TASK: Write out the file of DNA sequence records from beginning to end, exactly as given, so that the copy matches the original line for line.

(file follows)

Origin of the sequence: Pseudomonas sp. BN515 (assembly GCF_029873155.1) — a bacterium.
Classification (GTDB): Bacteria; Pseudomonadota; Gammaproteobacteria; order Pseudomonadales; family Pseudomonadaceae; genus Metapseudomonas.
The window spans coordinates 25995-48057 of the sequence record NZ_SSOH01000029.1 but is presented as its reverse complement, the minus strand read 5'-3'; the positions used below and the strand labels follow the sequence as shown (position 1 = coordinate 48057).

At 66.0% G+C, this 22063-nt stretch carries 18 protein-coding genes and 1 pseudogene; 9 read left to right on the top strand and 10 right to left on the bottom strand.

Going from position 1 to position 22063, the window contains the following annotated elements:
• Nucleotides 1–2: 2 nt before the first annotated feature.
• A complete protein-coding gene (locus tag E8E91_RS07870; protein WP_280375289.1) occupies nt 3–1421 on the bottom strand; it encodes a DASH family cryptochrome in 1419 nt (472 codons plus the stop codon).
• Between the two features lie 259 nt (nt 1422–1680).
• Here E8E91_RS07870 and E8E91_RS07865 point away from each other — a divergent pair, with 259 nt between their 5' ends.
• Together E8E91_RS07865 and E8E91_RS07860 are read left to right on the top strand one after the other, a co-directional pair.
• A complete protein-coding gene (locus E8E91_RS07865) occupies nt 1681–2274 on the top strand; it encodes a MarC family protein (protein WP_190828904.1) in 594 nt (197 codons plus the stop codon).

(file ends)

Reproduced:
Origin of the sequence: Pseudomonas sp. BN515 (assembly GCF_029873155.1) — a bacterium.
Classification (GTDB): Bacteria; Pseudomonadota; Gammaproteobacteria; order Pseudomonadales; family Pseudomonadaceae; genus Metapseudomonas.
The window spans coordinates 25995-48057 of the sequence record NZ_SSOH01000029.1 but is presented as its reverse complement, the minus strand read 5'-3'; the positions used below and the strand labels follow the sequence as shown (position 1 = coordinate 48057).

At 66.0% G+C, this 22063-nt stretch carries 18 protein-coding genes and 1 pseudogene; 9 read left to right on the top strand and 10 right to left on the bottom strand.

Going from position 1 to position 22063, the window contains the following annotated elements:
• Nucleotides 1–2: 2 nt before the first annotated feature.
• A complete protein-coding gene (locus tag E8E91_RS07870; protein WP_280375289.1) occupies nt 3–1421 on the bottom strand; it encodes a DASH family cryptochrome in 1419 nt (472 codons plus the stop codon).
• Between the two features lie 259 nt (nt 1422–1680).
• Here E8E91_RS07870 and E8E91_RS07865 point away from each other — a divergent pair, with 259 nt between their 5' ends.
• Together E8E91_RS07865 and E8E91_RS07860 are read left to right on the top strand one after the other, a co-directional pair.
• A complete protein-coding gene (locus E8E91_RS07865) occupies nt 1681–2274 on the top strand; it encodes a MarC family protein (protein WP_190828904.1) in 594 nt (197 codons plus the stop codon).